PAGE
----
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Comeback Award winner Sanchez talks to Laureus

sanchez_q_and_a_laureus
 
March 25, 2013
 
At the 2013 Laureus Awards, one of the most emotional moments was Felix Sanchez’s acceptance speech having just won the Comeback of the Year Award.  Back in 2008, at the Beijing Games, he won 400 metre gold. Then Felix suffered a series of injuries that kept him from attaining on-going success for years. Then, in 2012, he won Olympic gold once again.
 
Here, the 2013 winner of the Laureus World Comeback of the Year Award talks to Laureus.com about what a sporting comeback really means.
 
Q: Congratulations on a wonderful success in London. Was that the highlight of your career?
I have had a Long carrer and yes it was one of the best moments in  my career and just as important as my 1st Olympic Gold medal in 2004 but for different reasons.
Q: Can you compare your two 400 metres gold medals eight years apart?
My 1st Gold was very special obviously it was mine and my countries 1st Gold medal in the history of my country so it was special in that respect but having dominated my sport for almost 4 years and having not lost a race in 43 races it was all but a forgone conclusion. The one from London was as different as can be having not won a Major race in years and not being the favorite and not even being considered as a realistic medal hopeful. So to pull of such an upset after how hard I worked and after all the sacrifices I made last year I was more dedicated than ever knowing that it was my last real chance to win an Olympic medal after I had reached a point in my career where no one believed in me anymore to go in there against all odds and to run the exact same time 8 years later was the best feeling in the world!
Q: Was 2004 the better because it was your first; or 2012 because you were 34 when you won it?
If I had to choose 1 I would say 2012 because It is always better when you prove everyone wrong and attain victory.
Q: You were in tears when you won the gold medal in 2012 – did that show how important it was to you?
Yes my tears were a reflection of how hard I had worked and how long and hard the road back to the top was.
Q: Presumably you had to work a lot harder for 2012 as you were eight years older?
I had to work about 75% harder than the 1st one and it was all worth the sacrifice but it took an extreme amount of dedication.
Q: It was a very impressive run in the final. Did you have a game plan and stick to it?
Yes the Plan was to 1 not hit any hurdles and to not make any technical mistakes. then also to keep in touch with Taylor and Culson to hurdle 8 as I knew they would go off very hard and would have a lead up to that point but I also knew that they would be fading the last 100.
Q: What made things click last year?
I was able to train as hard as I did was able to maintain my weight and I was able to to stay injury free all but an injury I received but it only kept me out 2 weeks.
Q: Did you change anything?
I Changed almost everything. My diet, my warm up, my amount of training days, I started going to the gym, I started riding a road bike to get my cardio and mileage to keep stress off my joints and tendons and to try to prevent injury. It all seemed to work just right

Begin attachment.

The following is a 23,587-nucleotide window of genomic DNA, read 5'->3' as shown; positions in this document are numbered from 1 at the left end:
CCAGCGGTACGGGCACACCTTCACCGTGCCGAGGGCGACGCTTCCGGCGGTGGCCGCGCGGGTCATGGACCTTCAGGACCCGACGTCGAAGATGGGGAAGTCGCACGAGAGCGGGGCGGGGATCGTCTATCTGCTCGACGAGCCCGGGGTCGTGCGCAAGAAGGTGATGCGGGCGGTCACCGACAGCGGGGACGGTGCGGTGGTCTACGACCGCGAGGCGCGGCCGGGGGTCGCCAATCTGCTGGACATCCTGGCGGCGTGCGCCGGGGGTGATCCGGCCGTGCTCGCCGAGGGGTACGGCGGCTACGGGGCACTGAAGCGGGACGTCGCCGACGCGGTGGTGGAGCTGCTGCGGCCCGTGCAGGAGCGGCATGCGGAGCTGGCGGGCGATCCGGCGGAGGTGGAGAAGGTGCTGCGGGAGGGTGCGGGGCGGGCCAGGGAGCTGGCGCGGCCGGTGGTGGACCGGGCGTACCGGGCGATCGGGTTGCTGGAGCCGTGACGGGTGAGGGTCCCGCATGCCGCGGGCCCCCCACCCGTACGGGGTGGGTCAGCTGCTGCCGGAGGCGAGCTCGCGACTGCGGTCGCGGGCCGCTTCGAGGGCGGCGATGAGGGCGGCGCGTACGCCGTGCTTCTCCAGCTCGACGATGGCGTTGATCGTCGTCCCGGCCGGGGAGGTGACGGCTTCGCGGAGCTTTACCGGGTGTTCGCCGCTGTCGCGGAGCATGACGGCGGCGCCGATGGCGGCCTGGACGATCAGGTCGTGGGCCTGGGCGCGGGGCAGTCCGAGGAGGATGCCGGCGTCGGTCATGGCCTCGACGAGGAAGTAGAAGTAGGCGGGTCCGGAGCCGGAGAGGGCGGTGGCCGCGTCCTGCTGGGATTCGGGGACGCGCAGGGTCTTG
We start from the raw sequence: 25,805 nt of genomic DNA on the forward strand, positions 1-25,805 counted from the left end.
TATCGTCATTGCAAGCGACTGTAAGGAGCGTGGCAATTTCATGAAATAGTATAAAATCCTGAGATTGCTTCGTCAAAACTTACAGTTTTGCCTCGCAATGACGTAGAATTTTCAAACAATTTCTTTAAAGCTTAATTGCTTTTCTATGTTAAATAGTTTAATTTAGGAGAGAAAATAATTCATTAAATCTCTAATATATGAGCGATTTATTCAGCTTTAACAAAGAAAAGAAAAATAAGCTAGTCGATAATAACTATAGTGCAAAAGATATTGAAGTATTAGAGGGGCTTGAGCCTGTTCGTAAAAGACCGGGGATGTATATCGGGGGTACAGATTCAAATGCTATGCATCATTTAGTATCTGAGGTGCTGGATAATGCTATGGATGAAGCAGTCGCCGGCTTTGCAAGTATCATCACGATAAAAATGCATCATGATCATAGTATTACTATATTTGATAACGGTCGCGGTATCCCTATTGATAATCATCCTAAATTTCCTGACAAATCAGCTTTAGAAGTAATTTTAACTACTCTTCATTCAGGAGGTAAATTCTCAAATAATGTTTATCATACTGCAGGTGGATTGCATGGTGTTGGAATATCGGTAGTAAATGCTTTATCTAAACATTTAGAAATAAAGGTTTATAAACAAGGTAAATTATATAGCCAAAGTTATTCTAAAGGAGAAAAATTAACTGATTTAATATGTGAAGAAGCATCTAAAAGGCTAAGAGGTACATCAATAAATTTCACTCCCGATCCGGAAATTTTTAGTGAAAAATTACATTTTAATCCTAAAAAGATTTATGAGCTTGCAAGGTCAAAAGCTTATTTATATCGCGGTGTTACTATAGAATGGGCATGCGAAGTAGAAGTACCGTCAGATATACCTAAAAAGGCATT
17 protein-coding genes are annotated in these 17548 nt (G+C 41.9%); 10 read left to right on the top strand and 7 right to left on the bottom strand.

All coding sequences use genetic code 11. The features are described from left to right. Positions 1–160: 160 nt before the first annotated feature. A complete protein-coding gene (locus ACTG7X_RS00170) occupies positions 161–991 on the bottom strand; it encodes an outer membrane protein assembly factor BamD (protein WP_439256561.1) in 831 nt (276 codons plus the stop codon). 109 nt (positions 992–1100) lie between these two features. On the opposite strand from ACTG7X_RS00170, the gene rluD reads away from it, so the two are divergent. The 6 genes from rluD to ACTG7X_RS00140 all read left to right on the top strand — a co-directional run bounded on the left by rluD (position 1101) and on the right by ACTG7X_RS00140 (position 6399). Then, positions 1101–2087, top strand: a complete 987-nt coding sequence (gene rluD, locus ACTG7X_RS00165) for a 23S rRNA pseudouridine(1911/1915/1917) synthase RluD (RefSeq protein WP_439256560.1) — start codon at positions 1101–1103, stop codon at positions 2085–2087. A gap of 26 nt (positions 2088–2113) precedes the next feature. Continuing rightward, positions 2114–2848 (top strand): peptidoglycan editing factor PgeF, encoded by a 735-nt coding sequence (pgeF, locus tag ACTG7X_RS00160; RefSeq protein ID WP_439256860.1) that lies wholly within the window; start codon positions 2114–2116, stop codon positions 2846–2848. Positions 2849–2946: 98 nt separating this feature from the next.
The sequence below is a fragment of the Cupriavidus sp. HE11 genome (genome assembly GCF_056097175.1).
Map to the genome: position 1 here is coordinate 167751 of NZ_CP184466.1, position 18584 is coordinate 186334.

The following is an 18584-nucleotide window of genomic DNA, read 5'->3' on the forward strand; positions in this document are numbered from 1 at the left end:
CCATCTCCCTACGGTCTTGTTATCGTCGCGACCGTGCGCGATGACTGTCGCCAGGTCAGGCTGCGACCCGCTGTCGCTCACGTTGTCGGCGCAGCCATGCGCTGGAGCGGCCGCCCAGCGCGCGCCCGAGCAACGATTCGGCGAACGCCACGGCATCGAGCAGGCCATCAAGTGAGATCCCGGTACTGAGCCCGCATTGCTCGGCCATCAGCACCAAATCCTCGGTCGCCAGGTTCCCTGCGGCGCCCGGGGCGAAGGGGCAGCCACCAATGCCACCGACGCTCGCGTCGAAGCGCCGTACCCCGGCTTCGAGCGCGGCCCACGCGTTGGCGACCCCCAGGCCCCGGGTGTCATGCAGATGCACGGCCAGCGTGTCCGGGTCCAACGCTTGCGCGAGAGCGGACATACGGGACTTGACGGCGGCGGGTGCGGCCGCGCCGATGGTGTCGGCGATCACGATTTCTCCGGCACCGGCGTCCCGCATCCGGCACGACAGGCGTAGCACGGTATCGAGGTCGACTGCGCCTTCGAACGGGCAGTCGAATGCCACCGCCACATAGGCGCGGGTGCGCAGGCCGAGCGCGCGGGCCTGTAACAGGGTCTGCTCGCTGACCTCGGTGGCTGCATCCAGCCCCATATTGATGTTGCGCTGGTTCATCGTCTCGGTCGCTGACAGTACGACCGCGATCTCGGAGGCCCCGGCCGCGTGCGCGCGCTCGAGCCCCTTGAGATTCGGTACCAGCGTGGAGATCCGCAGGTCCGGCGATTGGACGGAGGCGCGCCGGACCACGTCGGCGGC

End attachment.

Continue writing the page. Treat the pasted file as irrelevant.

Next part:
Q: What happened to you between 2004 and 2012? Was it injuries?
simply put it was injuries and not being able to train enough and as a result my confidence was affected.
Q: Why is a Laureus Award so prestigious – is it because great champions have voted for you, like Edwin Moses, Michael Johnson, Sebastian Coe?
When you are trying to become a Legend and knowing that 46 Legendary athletes are involved and if they vote for you then it really makes you feel good and you realize how Prestigious an award it is.
Q: Of course Edwin Moses is one of the great 400 metres hurdlers, was he a role model for you? If not, who was your role model?
Yes of course when you want to be the best in a sport and in an event you always look to the past to see what the greats before you have achieved and from the start of my career I always aspired to achieve at least half of what Moses had.
Q: You have not retired and are carrying on running – what are your targets for 2013 and beyond?
I have not retired yet I still have one more thing I want to try and acomplish and that is to win another world championship medal this year in Moscow and most likely retire in 2014.
Q: Presumably Rio in 2016 is an Olympic Games too far? You will be 38 then. Will you have retired by then?
Yes I plan to be retired by then but I still want to go to Rio and be part of the Olympics it would be different to be there without the pressures of running.
Q: You dedicated the London win to your grandmother – why was that?
Well to me she was my motivation I kept running for her for 4 years in hopes to win one more medal for her as I lost her the morning of the 1st round in 2008 Olympic games. I was devastated and my dream was to win one more medal in her honor and the Olympic games was the perfect setting
Q: Have your family been important in keeping you going – especially in that gap between 2004 and 2012?
Yes they have as well as my friends that has always help encourage me to give my best always.
Q: You live in the USA, but how was your victory received in the Dominican Republic? Are you a national hero there?
 
I’m a Legend there and am now arguably the greatest athlete in the history of my country and hearing everyone say that fills me with pride.
 
Q: What are your favourite sports to watch or play other than track and field?
 
I love watching football, American and European. I also like watching the NBA and boxing.
 
Q: Other than your own achievements, what was your favourite sporting moment from 2012?
 
Watching Usain Bolt win 3 more Gold medals that was very amazing considering the tough competition he had with Blake and how difficult it is to do that as a sprinter.